With the change in weather, the region’s Forest Service offices announced that it will start burning slash piles to reduce hazardous fuels.
During the summer months, crews have been stacking downed timber and brush into 10-foot-high tepee-like piles waiting for ideal conditions to burn them.
“Prescribed fire activity is highly weather dependent,” said Amy Baumer, a spokesman for the Salmon-Challis National Forest in a news release. “As areas come into favorable prescribed fire weather conditions, specialists will hand ignite piles. This process relies on coordination with the National Weather Service and Air quality regulators to determine the best possible weather conditions that promote smoke dispersal and limit smoke impacts to local and regional communities.”
The recent snowfall and cooler weather has made conditions safe for burning. Operations will continue through the end of the year.
“With the weather change, we’re going to go ahead and start burning slash piles, especially in the Island Park area,” said Sarah Wheeler, of the Caribou-Targhee National Forest. “We also have some burn projects in the Palisades area and Pocatello Nordic ski area.”
Slash pile burns are planned in the Ashton-Island Park Ranger District at the Yale Creek Subdivision, Sawtell Mountain Road, McRea slash pit, Meadow Creek slash pit, Buffalo Campground and along the Fish Creek Road. Piles on the Dubois Ranger District will be in the Ching Creek/Cottonwood Loop area.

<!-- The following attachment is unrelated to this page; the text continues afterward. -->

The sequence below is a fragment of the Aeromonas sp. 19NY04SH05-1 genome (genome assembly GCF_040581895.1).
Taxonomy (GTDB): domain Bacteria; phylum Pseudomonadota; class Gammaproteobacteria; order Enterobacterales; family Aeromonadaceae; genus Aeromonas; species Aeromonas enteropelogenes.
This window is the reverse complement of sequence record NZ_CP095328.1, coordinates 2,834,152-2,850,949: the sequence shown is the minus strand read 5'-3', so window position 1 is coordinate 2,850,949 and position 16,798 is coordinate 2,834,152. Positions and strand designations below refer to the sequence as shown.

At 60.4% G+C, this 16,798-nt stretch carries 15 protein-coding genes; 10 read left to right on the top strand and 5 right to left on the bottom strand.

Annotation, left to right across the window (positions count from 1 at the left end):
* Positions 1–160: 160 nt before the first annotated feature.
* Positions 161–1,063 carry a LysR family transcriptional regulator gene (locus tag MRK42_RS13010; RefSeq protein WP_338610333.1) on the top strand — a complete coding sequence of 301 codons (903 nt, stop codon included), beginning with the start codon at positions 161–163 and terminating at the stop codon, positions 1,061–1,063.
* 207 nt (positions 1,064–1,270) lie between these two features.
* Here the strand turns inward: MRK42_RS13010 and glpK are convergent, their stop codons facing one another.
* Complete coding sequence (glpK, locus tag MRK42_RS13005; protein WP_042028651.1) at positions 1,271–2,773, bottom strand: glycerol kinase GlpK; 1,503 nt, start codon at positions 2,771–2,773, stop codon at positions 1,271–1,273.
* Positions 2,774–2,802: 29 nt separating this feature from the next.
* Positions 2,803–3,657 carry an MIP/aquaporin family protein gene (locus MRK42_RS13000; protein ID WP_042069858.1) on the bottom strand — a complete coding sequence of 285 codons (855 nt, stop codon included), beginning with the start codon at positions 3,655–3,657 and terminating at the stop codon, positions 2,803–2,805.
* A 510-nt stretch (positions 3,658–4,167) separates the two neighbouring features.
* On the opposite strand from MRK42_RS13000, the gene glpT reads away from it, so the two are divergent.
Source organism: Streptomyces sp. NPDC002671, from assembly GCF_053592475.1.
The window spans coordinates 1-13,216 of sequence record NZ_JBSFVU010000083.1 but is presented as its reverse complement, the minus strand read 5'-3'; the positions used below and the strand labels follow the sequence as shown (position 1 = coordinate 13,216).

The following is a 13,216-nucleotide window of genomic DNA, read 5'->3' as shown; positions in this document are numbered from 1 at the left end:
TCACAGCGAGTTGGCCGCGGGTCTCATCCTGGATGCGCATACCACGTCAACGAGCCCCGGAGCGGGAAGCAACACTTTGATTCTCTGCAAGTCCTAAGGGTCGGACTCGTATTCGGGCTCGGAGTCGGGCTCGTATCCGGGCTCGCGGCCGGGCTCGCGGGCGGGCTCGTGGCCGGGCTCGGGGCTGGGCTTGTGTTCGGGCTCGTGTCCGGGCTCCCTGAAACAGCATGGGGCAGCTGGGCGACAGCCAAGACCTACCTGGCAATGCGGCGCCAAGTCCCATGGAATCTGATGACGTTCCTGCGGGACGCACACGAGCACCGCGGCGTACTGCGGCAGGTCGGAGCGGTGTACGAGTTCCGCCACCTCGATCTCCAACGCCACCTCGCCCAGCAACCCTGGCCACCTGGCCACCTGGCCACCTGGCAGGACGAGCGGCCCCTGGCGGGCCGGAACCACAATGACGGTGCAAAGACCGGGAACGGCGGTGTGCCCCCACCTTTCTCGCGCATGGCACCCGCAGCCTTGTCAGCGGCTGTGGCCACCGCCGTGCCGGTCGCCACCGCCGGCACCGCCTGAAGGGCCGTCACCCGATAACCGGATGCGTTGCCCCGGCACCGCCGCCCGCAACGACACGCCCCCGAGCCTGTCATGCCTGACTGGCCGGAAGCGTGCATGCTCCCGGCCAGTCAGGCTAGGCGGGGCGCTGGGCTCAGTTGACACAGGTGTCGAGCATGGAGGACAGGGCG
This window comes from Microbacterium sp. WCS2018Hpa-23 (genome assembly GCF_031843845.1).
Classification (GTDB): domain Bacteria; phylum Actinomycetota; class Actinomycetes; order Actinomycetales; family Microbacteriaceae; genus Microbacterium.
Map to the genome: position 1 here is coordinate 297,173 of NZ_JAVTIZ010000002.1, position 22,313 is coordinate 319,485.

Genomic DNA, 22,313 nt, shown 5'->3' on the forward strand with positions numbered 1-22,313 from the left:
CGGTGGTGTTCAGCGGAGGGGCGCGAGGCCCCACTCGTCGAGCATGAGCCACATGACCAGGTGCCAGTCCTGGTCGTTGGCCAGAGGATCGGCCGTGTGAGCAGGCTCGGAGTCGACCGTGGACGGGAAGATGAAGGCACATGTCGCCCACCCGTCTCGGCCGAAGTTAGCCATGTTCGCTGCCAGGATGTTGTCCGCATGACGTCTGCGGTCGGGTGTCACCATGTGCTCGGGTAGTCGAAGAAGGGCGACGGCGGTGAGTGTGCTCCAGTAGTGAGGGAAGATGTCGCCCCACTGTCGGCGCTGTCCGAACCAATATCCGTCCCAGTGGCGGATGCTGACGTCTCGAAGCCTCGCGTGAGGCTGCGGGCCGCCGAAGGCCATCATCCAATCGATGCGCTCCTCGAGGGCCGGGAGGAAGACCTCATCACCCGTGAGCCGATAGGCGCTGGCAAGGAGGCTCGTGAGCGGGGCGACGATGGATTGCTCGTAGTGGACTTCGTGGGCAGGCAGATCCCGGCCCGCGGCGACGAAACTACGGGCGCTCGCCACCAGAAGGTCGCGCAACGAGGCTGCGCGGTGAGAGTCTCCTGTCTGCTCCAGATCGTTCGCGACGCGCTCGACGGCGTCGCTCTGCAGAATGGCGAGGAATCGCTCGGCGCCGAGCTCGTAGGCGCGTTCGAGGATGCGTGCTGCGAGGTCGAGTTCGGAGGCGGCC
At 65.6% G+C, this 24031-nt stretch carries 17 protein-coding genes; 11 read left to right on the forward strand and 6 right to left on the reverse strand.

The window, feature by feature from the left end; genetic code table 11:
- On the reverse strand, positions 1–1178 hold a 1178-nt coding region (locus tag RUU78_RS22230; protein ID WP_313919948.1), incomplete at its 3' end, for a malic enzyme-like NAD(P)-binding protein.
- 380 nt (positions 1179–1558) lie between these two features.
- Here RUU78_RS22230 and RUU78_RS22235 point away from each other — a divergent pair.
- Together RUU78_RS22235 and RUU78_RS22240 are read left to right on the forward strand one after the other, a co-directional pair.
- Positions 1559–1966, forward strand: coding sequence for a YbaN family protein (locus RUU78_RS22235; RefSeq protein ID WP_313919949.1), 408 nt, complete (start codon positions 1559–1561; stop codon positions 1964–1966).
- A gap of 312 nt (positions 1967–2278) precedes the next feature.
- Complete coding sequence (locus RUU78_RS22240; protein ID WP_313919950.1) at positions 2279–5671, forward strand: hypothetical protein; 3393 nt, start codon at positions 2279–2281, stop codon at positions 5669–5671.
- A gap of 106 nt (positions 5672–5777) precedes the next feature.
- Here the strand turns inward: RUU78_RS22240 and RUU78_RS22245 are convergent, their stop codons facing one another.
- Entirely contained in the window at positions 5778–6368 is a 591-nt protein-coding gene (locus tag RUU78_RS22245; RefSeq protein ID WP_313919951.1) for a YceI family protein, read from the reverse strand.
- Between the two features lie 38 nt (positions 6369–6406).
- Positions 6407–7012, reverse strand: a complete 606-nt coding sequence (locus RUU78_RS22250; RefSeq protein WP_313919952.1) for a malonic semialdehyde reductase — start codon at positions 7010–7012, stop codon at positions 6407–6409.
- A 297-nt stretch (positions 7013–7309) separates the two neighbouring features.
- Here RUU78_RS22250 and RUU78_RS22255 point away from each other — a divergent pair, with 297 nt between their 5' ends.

In the Salmon-Challis area, burns are planned at Grouse Peak (east of Challis), Big Hill (west of Challis), South 21 (north of Stanley), and near Gibbonsville.
“The weather has improved to allow these burning projects in pretty much all of the Western states, except for California,” said Wheeler, who is currently working with a wildfire crew doing fire suppression work in the Lake Tahoe area of California.
Baumer said burn projects are meant to reduce wildland fire threats.
“Their primary purpose is to reduce the threat of wildland fire to the local community and its infrastructure by removing the accumulation of natural fuel buildup, which increases the defensible space around private land, improves timber stand resiliency to wildfire, and improves wildlife habitat,” she said.
The Forest Service said nearby residents can expect some lingering smoke depending on weather conditions.